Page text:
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00/0
THE JOURNAL
OF ORTHOPAED~C
AND SPORTSPHYSICAL
THERAPY
Copyright O 1980 by The Orthopaedic and Sports Medicine Sections of the
American Physical Therapy Association

Serial Assessment and Treatment of a


Humeral Fracture

Journal of Orthopaedic & Sports Physical Therapy


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Copyright 1980 Journal of Orthopaedic & Sports Physical Therapy. All rights reserved.

GARY L. SMIDT,* LPT, PhD

Clinical problems at the glenohumeral joint,


whether chronic or induced by trauma, tend to
manifest joint hypomobility with accompanying.
muscle weakness. Fractures at the proximal humerus tend to occur more frequently in older
patients, but in the presence of violent trauma
this injury may occur in the younger patient as
well.' The initial treatment often includes some
form of immobilization followed by remobilization
and muscle strengthening. There is a clinical
need to document the sequence and form of
physical therapy treatment and quantitatively reflect changes in joint motion and strength.
A case study of a patient with a proximal
humeral fracture is presented to (a) dezcribe the
clinical findings and treatment associated with a
shoulder injury, ( b ) describe and illustrate some
methods of assessment and treatment, and (c)
report results for joint motion and muscle
strength.
The hope of the author is that this paper might
provide an example of physical therapy evaluation and treatment for such a case and demonstrate a model for expected results. Further, this
paper might be used as a teaching model for
therapists who are unexperienced with this type
of patient.

angulation (Fig. 4). The spica cast was removed


on the 38th day post injury, at which time whirlpool and active exercise was initiated. Mild passive movements and resistive exercise were initiated on Day 6 following cast removal. On Day
1 3 post cast removal, radiographs showed the
fracture solidly healed, and more vigorous passive mobilization of joint (Grade IV' sustained
stretch and contract-relax) was administered
from this time. The mobilization techniques used
are illustrated in Figs. 5 to 11. On Day 56 following spica cast removal, glenohumeral and elbow
joint motion and strength were restored to normal. A more detailed account of events associated with the clinical course appears in the "Appendix." The patient received daily physical
therapy treatment for the first 44 days following
cast removal.
Some general guidelines to the treatment approaches were used. Following cast removal,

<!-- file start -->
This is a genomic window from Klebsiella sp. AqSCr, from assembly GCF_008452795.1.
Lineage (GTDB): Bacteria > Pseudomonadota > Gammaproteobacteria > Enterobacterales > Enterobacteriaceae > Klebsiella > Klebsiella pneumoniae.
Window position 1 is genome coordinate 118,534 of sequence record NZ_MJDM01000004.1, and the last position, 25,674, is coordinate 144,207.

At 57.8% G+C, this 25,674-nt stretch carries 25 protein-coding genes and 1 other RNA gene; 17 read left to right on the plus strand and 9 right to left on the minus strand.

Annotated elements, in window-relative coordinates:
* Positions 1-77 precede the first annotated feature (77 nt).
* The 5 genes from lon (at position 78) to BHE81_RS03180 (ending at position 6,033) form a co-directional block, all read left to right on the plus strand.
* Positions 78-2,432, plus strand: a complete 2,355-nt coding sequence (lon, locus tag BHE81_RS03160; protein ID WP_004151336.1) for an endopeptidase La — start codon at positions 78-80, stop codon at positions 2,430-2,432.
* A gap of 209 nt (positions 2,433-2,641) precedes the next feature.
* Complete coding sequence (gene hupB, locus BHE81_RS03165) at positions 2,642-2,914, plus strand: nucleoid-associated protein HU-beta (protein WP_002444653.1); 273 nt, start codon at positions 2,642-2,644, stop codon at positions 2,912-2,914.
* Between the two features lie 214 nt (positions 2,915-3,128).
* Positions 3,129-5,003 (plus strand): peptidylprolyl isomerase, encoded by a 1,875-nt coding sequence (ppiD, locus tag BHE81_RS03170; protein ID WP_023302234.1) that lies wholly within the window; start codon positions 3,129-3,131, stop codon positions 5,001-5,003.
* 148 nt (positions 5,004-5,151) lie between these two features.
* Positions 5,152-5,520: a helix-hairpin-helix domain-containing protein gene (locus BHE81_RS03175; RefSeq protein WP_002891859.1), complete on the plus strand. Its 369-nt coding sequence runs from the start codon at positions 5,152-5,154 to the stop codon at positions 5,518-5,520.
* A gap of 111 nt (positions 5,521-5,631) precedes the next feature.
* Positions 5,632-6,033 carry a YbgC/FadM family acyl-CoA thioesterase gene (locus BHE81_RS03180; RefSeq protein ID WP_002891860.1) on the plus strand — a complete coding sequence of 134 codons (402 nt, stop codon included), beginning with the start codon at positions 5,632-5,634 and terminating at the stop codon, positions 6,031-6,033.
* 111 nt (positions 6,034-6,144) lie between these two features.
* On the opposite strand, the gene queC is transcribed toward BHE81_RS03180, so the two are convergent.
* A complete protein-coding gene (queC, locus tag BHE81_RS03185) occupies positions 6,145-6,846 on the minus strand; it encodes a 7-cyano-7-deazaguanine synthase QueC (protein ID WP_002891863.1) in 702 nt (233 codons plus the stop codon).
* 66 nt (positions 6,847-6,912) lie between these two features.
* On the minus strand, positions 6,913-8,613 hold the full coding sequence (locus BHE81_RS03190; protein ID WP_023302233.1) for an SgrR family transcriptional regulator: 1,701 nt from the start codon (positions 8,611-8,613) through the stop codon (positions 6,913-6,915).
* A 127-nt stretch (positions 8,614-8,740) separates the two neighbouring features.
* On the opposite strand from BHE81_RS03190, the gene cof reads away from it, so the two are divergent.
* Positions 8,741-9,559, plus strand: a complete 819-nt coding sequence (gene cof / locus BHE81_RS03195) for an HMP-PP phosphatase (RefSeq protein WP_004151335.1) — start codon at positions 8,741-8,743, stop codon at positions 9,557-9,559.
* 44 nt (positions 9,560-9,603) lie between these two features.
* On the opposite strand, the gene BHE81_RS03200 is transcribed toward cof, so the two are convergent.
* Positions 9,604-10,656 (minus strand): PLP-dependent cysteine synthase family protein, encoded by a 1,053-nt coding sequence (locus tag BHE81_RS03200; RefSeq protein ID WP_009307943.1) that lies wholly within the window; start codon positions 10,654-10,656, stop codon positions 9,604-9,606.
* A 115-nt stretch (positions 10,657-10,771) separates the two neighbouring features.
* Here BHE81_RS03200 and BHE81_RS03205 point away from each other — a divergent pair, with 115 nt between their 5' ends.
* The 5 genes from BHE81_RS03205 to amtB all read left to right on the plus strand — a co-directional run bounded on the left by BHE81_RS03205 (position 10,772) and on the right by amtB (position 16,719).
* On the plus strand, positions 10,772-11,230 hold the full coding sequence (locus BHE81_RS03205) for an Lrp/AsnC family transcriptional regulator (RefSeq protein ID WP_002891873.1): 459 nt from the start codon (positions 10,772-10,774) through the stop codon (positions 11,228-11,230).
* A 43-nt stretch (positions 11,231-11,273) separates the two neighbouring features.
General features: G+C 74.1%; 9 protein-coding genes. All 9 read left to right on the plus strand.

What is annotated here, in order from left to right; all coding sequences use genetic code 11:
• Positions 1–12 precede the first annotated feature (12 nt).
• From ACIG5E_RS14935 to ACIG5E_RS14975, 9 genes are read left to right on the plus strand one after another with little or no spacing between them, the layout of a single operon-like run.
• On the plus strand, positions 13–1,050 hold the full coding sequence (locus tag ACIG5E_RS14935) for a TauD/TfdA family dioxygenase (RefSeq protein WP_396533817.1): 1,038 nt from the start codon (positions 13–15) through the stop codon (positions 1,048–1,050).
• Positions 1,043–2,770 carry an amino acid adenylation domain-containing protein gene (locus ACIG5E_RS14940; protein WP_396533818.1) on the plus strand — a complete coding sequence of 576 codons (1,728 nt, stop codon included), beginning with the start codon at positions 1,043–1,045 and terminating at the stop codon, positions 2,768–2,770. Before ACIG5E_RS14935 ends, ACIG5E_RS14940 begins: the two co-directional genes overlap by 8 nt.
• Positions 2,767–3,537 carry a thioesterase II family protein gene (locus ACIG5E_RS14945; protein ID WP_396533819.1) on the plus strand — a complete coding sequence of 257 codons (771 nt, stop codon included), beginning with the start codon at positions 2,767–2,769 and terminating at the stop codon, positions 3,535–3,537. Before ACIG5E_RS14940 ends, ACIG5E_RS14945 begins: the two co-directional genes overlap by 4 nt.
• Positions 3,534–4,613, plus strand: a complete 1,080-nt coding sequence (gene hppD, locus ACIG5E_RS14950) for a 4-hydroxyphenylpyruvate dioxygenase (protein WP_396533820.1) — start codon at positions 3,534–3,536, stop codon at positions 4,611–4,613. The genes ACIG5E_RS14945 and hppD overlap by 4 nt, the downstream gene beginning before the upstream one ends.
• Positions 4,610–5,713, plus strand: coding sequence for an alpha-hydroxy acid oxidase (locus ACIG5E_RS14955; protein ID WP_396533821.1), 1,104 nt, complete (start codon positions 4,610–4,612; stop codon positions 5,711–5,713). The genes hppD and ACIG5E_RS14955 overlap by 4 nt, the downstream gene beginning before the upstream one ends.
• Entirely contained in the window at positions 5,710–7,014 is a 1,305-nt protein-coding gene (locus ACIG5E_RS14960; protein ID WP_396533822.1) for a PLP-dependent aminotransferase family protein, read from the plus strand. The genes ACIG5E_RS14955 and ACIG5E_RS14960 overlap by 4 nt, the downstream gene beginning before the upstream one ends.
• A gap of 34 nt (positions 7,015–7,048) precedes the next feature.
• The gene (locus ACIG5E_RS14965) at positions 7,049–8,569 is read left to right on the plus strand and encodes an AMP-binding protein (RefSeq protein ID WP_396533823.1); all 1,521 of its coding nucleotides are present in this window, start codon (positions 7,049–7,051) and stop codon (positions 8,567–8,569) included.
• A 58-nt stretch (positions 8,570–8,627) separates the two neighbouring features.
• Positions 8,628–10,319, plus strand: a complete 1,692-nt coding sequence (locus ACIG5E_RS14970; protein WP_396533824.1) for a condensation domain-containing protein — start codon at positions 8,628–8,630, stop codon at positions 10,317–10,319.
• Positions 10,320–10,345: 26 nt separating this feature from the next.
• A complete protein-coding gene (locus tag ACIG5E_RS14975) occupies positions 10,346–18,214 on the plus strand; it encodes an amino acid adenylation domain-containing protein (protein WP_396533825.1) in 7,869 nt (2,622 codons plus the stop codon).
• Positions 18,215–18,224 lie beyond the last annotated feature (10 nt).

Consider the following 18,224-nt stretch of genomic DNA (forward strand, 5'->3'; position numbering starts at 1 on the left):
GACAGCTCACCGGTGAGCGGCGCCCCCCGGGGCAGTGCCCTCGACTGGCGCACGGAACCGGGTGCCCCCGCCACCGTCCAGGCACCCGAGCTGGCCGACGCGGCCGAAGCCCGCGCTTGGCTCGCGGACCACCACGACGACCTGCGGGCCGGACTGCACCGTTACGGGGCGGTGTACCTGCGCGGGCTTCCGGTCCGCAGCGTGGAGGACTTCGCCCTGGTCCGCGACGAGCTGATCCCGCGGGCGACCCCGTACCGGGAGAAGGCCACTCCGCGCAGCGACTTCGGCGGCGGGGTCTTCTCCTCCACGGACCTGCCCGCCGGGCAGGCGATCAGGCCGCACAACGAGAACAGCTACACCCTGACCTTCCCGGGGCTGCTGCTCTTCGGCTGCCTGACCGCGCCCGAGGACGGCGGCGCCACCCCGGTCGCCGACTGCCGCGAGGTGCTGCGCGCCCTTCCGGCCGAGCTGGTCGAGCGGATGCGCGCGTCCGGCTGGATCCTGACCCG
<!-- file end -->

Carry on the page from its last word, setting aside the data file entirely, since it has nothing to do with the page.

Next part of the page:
treatment emphasis was on reduction of pain
and discomfort. Until motion was approximately
80% of normal, the primary emphasis was
placed on mobilization of the joint, while incorporating resistive exercise as tolerated. As joint
motion approached normal, higher priority was
given 'to resistive exercise. Therefore, the application of physical therapy was to solve problems
in this order: pain, joint hypomobility, and muscle
weakness.

ONSET AND CLINICAL COURSE


A young man 13 years of age was struck by
opposing players while attempting to pass a
football. Radiological examination demonstrated
a fracture of the left proximal humerus (Fig. 1).
A closed reduction was performed under general
anesthetic, and a shoulder spica was applied
(Fig. 2). The patient's right upper extremity was
his dominant or preferred side. The patient was
discharged from the hospital on Day 5. On Day
16, radiographs showed that the alignment of
the bony fragments was being maintained (Fig.
3). The fracture healed without incident, and the
final result demonstrated a mild residual medial

ASSESSMENT-JOINT

MOTION

All motion measurements were obtained in the


supine position, except shoulder extension
which was accomplished sitting. Joint angle
measurements at the extremes of both active
and passive movements were obtained for the
shoulders and elbows bilaterally. The methods
of measurement for the shoulder are depicted in
Figs. 12 to 16.
At the outset, motion was extremely limited in
all directions of glenohumeral motion and elbow
flexion. Extension of the elbow was normal.
Shoulder
and
tion, and elbow flexion showed the most rapid

* Director and Professor, Programs in Physical Therapy. The University of Iowa. Iowa City. IA 52242.

25

Journal of Orthopaedic & Sports Physical Therapy


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Copyright 1980 Journal of Orthopaedic & Sports Physical Therapy. All rights reserved.

26

Fig. 2. Patient in shoulder spica.

SMlDT

Fig. 4. Radiograph-final

JOSPT Vol. 2, No. 1

--

Fig. 3. Rad~ographon day 16.

results.

Journal of Orthopaedic & Sports Physical Therapy


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Copyright 1980 Journal of Orthopaedic & Sports Physical Therapy. All rights reserved.

JOSPT Summer 7980

TREATMENT OF A HUMERAL FRACTURE

Fig. 5. Joint mobilization-horizontal

adduction.

Fig. 6. Joint mobilization-abduction.

Fig. 7. Joint mobilization-external

Fig. 8. Joint mobilization-internal

Fig. 9. Joint mobilization-dorsal

rotation.

Fig. 10. Joint mobilization-caudal

27

rotation.

glide.

glide.

Journal of Orthopaedic & Sports Physical Therapy


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Copyright 1980 Journal of Orthopaedic & Sports Physical Therapy. All rights reserved.

28

SMlDT

JOSPT Vol. 2. No. 1

Fig. 1 1 . Joint mobilization-flexion.